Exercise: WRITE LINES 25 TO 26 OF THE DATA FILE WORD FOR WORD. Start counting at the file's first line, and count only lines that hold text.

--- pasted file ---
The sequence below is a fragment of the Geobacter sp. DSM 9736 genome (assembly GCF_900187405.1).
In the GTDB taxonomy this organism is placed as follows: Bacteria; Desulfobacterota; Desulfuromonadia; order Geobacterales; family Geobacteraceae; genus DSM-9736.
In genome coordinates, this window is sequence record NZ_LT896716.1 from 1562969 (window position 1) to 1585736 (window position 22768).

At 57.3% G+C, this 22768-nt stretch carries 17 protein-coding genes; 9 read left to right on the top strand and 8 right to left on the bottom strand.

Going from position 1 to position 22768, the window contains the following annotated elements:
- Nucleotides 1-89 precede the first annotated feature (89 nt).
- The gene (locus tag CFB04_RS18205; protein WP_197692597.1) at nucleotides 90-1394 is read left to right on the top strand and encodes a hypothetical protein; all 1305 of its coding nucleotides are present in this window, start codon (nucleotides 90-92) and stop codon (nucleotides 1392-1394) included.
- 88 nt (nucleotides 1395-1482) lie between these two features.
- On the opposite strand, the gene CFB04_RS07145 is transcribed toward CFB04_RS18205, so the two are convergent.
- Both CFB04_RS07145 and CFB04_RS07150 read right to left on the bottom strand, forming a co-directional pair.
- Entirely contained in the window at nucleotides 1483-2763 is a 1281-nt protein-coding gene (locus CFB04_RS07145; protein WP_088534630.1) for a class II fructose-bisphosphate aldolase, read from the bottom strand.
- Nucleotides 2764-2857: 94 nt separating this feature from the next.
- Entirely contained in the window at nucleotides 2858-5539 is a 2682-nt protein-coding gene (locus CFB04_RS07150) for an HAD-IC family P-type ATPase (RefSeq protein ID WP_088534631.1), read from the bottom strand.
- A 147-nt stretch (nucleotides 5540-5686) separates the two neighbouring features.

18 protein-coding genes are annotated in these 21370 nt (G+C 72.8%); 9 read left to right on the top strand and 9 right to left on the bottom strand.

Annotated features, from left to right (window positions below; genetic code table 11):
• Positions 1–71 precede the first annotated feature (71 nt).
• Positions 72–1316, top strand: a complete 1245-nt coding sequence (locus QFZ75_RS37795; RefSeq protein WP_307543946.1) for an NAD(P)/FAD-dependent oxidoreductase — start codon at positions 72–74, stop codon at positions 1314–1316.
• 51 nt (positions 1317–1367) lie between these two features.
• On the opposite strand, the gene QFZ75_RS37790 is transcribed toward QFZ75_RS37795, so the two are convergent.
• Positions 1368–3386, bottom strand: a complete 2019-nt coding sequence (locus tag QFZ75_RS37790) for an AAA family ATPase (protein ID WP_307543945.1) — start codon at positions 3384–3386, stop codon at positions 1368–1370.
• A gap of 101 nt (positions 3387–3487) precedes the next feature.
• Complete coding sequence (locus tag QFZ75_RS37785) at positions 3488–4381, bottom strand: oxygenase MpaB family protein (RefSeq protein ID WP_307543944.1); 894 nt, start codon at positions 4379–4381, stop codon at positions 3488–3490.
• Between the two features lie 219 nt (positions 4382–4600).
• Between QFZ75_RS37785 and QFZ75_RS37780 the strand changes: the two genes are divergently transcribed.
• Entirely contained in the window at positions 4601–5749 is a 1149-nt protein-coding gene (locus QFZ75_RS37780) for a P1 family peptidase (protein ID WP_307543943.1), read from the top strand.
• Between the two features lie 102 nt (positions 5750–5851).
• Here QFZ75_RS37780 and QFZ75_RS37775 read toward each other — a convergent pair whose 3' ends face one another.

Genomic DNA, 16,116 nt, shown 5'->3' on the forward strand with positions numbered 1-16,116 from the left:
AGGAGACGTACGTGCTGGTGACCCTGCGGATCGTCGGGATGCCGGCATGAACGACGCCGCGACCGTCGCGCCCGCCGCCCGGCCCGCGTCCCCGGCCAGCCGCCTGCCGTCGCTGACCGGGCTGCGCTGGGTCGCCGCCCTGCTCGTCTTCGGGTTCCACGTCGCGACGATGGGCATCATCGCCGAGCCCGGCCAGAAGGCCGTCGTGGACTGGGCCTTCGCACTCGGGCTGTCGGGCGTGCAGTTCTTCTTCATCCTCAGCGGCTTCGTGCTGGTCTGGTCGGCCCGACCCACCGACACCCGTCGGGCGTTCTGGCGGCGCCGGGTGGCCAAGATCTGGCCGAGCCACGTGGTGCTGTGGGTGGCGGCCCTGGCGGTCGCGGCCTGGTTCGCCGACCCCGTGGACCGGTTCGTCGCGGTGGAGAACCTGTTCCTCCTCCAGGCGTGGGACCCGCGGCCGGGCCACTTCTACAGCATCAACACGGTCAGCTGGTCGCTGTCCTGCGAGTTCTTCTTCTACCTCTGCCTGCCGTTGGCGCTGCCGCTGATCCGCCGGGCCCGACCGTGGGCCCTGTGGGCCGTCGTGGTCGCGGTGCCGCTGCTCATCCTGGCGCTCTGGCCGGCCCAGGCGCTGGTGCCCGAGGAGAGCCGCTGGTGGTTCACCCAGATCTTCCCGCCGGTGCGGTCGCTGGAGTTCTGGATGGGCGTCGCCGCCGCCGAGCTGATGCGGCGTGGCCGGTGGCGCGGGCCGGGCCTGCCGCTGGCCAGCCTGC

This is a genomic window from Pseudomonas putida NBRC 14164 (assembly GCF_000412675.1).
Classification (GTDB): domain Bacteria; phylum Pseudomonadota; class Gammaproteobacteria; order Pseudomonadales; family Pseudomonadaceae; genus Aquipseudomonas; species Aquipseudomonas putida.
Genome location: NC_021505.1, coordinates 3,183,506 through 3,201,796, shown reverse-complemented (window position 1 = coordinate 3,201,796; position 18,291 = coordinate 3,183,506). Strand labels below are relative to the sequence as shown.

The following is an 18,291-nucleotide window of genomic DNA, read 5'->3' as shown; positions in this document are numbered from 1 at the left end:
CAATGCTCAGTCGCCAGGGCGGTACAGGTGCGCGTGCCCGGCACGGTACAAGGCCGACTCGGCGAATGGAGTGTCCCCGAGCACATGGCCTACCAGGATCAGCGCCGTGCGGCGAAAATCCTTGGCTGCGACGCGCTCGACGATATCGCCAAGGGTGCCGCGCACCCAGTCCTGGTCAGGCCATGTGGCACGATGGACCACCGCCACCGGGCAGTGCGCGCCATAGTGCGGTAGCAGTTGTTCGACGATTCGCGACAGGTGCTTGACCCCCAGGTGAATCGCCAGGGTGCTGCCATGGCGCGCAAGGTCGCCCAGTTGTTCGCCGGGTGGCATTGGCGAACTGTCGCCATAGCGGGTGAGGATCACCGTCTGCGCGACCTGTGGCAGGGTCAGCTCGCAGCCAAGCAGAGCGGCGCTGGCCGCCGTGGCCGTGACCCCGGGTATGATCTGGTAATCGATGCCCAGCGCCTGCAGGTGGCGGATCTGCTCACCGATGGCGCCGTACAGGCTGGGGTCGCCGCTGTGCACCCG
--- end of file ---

• Between QFZ75_RS37785 and QFZ75_RS37780 the strand changes: the two genes are divergently transcribed.
• Entirely contained in the window at positions 4601–5749 is a 1149-nt protein-coding gene (locus QFZ75_RS37780) for a P1 family peptidase (protein ID WP_307543943.1), read from the top strand.